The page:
The angel reminds King Benjamin (and us) there is only one source for salvation. It “was, and is, and is to come, in and through the atoning blood of Christ, the Lord Omnipotent.” (Id.) If you lack salvation, it is because you looked elsewhere to find it, and if you receive it, then you necessarily have come to Christ.

All the judgments of men, all the plans and schemes of men, all the pretenses and arrogance of men will not secure salvation for any soul. Salvation comes from Christ alone.

If you or I were ever to judge another man, the standard to apply is singular: It is Christ’s standard. Either He reveals His judgment to you, and you announce what His judgment, or He does not. If He does not, then the choice is to either refrain from judging (which is safe), or to show mercy and forgiveness (which is safer still), but never condemn. The Lord alone has the right to condemn. For us to condemn anyone the Lord has forgiven is a mockery of His atonement, no less than condemning little children whom the Lord also has forgiven.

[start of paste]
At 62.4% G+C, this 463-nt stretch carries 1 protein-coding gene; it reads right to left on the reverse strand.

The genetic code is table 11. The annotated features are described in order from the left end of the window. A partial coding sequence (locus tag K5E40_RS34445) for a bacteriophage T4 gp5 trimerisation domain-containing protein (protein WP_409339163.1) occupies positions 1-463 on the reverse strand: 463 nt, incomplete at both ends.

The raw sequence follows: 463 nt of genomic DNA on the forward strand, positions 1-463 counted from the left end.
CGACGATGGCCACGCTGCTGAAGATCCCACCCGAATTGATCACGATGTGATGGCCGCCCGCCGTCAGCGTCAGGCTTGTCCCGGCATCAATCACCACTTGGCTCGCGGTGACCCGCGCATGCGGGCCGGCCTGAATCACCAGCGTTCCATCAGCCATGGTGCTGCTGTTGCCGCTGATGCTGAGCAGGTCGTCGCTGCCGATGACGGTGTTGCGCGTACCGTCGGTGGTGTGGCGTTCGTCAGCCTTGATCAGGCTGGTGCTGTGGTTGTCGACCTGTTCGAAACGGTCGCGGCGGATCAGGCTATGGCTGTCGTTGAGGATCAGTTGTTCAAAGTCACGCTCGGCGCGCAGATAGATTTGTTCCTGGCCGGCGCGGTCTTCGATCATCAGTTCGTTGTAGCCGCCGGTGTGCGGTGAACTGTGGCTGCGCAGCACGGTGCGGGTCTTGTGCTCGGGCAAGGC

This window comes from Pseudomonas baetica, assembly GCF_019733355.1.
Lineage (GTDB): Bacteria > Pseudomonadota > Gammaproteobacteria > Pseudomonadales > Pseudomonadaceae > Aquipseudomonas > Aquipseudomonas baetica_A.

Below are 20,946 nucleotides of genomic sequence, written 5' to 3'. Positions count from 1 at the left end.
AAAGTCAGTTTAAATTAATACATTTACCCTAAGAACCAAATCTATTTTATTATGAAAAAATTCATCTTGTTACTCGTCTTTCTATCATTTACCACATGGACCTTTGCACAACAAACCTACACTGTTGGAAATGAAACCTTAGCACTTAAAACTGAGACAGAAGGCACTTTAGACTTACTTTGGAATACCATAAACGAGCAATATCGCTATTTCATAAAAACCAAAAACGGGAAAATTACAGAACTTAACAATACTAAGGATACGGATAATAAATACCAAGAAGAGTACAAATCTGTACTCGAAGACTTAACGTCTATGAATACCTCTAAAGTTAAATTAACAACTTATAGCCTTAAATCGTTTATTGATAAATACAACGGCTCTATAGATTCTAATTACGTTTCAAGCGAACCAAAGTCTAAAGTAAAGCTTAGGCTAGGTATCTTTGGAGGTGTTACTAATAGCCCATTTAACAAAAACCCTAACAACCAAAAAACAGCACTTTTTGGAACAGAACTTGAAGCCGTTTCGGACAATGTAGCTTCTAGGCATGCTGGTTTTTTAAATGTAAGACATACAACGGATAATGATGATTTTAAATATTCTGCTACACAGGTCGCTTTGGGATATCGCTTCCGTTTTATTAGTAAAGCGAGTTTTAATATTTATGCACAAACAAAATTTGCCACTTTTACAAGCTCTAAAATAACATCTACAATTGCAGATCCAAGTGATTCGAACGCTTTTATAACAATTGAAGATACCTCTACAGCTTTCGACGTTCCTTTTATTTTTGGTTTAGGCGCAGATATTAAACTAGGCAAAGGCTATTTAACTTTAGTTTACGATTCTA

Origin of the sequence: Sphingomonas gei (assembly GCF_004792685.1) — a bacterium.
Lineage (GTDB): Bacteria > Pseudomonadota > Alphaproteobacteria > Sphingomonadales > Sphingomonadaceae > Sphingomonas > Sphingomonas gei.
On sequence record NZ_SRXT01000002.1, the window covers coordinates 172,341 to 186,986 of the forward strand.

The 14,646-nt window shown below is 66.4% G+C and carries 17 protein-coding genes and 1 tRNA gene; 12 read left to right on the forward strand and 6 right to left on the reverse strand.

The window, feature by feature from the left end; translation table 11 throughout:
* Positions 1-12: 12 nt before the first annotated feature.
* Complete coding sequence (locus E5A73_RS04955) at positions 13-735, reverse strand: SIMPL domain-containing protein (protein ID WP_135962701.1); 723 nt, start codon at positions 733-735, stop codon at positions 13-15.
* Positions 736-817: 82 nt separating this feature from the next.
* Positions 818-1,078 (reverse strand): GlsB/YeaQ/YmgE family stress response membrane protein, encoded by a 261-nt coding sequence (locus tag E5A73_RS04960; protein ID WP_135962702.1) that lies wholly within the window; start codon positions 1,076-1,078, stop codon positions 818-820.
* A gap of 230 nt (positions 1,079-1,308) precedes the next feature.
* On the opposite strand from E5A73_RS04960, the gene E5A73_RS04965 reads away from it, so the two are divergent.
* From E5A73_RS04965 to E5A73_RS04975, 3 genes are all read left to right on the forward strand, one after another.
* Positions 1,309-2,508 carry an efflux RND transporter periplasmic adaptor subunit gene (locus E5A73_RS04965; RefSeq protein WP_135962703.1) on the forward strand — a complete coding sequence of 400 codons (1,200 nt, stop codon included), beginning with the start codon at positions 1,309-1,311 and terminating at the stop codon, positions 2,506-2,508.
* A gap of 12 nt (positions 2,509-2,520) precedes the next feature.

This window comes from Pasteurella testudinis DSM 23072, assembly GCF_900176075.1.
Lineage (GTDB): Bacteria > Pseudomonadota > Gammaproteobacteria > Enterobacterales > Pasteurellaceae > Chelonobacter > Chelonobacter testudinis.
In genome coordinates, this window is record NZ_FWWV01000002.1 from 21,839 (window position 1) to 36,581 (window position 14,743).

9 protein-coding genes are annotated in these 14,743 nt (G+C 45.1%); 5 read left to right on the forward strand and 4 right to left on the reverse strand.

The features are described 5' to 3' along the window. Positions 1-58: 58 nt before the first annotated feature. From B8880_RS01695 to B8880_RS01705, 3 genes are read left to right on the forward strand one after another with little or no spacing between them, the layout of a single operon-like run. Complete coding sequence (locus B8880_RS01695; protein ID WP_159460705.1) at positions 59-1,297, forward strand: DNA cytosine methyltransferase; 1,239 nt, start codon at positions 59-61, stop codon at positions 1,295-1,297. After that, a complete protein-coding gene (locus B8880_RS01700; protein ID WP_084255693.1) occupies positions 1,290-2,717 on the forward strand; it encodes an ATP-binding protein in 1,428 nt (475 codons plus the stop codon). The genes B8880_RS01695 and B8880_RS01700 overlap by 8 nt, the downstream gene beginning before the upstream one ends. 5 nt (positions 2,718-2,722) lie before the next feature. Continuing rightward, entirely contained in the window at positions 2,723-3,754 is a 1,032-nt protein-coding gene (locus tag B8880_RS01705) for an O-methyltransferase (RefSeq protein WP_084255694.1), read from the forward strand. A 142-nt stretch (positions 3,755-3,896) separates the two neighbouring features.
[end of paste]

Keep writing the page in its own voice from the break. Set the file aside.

This lecture by the angel to King Benjamin is filled with wisdom and light. We are so much the better for having it available for us to study.

Mosiah 3: 16-17

Half a millennium following the angel’s visit to King Benjamin, Mormon wrote a letter to his son Moroni addressing the topic of child baptism. The angel condemned it (Mosiah 3: 16). Mormon condemned it (Moroni 8: 11-14). If anything, Mormon’s statements are more emphatic, and condemn those who believe in such rites for children. Mormon explains that little children “cannot repent” (Moroni 8: 19), and the angel explains it is not possible for children to sin (Mosiah 3: 16). Little children are not accountable before God, and therefore their mistakes, offenses and errors are covered by their innocence, and the atonement of Christ on the other. Anyone who thinks otherwise does not understand God (Moroni 8: 17-20).